Czech PM Forged Data to Illegally Win Loan, EU Finds
Prague, Jan 8 (CTK) – Untrue and incomplete data were provided in the application for an EU subsidy for the Capi hnizdo conference centre that was owned by current Czech Prime Minister Andrej Babis (ANO), daily Hospodarske noviny (HN) writes on its website today, citing the EU Anti-Fraud Office (OLAF) report.
HN quotes the report as saying that the investigation revealed that the recipient of the subsidy paid from a regional operational programme (ROP) provided untrue information for the body deciding on the subsidy and withheld crucial information from it.
According to OLAF, these facts might be considered reasons for criminal prosecution in the Czech Republic.
This may be qualified as a fraud and violation of the financial interests of the EU, the OLAF says, adding that the anonymous ownership structure of the Farma Capi hnizdo company was at variance with the transparency principles of the EU funding rules.
Babis said in reaction to the server’s information that he cannot comment on anything that he had not seen.
The Czech police accused Babis and further ten people of misusing the EU subsidy of 50 million crowns. The lower house of parliament is yet to decide whether it would release Babis for criminal prosecution.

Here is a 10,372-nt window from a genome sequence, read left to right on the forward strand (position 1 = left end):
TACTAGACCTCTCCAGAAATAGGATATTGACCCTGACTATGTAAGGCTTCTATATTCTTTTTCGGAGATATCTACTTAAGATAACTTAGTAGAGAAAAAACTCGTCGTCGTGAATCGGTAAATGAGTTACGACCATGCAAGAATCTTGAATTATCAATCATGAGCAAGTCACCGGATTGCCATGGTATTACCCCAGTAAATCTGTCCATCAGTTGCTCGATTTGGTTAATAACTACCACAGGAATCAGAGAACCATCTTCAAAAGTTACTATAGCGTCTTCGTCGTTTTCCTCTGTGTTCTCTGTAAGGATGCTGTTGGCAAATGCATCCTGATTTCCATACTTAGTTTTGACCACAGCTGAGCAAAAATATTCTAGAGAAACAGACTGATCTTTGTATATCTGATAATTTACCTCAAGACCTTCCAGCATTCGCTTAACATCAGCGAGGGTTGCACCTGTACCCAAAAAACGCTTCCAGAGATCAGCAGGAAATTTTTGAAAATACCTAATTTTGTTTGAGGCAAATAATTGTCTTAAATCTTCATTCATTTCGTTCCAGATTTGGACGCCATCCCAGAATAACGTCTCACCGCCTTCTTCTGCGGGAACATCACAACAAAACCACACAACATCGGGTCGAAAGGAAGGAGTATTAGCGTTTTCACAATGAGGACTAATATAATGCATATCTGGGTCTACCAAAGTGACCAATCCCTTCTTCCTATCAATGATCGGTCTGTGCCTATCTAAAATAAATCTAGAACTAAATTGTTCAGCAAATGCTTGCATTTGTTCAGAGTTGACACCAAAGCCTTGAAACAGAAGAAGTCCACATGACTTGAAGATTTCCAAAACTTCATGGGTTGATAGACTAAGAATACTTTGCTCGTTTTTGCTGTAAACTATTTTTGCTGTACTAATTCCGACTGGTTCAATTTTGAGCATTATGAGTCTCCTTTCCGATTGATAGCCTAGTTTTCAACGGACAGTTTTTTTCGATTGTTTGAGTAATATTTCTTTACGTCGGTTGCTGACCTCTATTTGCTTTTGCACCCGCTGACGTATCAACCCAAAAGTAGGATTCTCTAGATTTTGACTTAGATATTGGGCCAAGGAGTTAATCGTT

Babis said previously the Capi hnizdo (Stork Nest) company was owned by his grown-up children and his current brother-in-law through bearer shares at the time when the subsidy application was submitted.
The lawyers of Babis and Faltynek will get acquainted with the OLAF report on the Capi hnizdo case on Tuesday.
Babis told reporters after the government meeting today that he would not read the OLAF report. However, he added that after his lawyers studied it, he would be willing to attend a meeting of the Chamber of Deputies mandate and immunity committee that was to recommend whether MPs should release him and Faltynek for prosecution.
Both were to explain their view of the case of the lower house committee last Tuesday, but they asked for the hearing to be postponed.
Babis also dismissed that the OLAF report was connected with the Wednesday vote of confidence in his government in the Chamber of Deputies.
Until late 2007, the Farma Capi hnizdo company belonged to Babis’s Agrofert concern. Afterwards, its stake was transferred to bearer shares for a small firm to win the subsidy, which a firm of the huge Agrofert could never get. It observed this condition for a few years, but later it became part of Agrofert again. Moreover, the investigators concluded that there was no economic or trade reason to make the change.
In February 2017, billionaire businessman Babis transferred Agrofert to trust funds to comply with a new conflict of interest law.
The subsidy for the Capi hnizdo (Stork Nest) was granted within the ROP Central Bohemia in 2008. The Stork Nest countryside conference centre opened in 2010. Babis repeatedly dismissed the view that he is its owner.
The lower house mandate and immunity committee will meet on Tuesday to deal with the police request to release Babis and ANO deputy chairman Jaroslav Faltynek for criminal prosecution over the suspected subsidy fraud. Babis and Faltynek insist that the case is politically motivated.
On Wednesday, Babis’s minority government will ask the lower house for its support. A government cannot rule for a long time if it does not win the confidence vote.